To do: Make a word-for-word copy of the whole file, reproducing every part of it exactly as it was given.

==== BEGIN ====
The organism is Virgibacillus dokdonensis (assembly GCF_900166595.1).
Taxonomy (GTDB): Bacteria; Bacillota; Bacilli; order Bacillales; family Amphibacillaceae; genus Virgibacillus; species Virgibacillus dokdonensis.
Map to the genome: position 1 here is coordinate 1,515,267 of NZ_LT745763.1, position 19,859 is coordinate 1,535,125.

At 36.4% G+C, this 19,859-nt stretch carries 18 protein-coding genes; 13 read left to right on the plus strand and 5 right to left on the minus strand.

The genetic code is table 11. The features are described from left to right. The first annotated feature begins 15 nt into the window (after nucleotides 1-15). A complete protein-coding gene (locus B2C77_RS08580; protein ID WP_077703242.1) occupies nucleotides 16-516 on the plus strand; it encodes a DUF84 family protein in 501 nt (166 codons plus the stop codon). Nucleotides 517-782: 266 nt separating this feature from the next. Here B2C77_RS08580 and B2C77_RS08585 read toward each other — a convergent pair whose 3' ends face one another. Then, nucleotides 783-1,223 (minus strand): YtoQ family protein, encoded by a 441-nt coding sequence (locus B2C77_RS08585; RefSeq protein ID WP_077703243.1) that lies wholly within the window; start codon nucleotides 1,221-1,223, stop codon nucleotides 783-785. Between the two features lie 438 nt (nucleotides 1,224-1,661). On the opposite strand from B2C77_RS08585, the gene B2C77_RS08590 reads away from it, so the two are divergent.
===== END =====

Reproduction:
The organism is Virgibacillus dokdonensis (assembly GCF_900166595.1).
Taxonomy (GTDB): Bacteria; Bacillota; Bacilli; order Bacillales; family Amphibacillaceae; genus Virgibacillus; species Virgibacillus dokdonensis.
Map to the genome: position 1 here is coordinate 1,515,267 of NZ_LT745763.1, position 19,859 is coordinate 1,535,125.

At 36.4% G+C, this 19,859-nt stretch carries 18 protein-coding genes; 13 read left to right on the plus strand and 5 right to left on the minus strand.

The genetic code is table 11. The features are described from left to right. The first annotated feature begins 15 nt into the window (after nucleotides 1-15). A complete protein-coding gene (locus B2C77_RS08580; protein ID WP_077703242.1) occupies nucleotides 16-516 on the plus strand; it encodes a DUF84 family protein in 501 nt (166 codons plus the stop codon). Nucleotides 517-782: 266 nt separating this feature from the next. Here B2C77_RS08580 and B2C77_RS08585 read toward each other — a convergent pair whose 3' ends face one another. Then, nucleotides 783-1,223 (minus strand): YtoQ family protein, encoded by a 441-nt coding sequence (locus B2C77_RS08585; RefSeq protein ID WP_077703243.1) that lies wholly within the window; start codon nucleotides 1,221-1,223, stop codon nucleotides 783-785. Between the two features lie 438 nt (nucleotides 1,224-1,661). On the opposite strand from B2C77_RS08585, the gene B2C77_RS08590 reads away from it, so the two are divergent.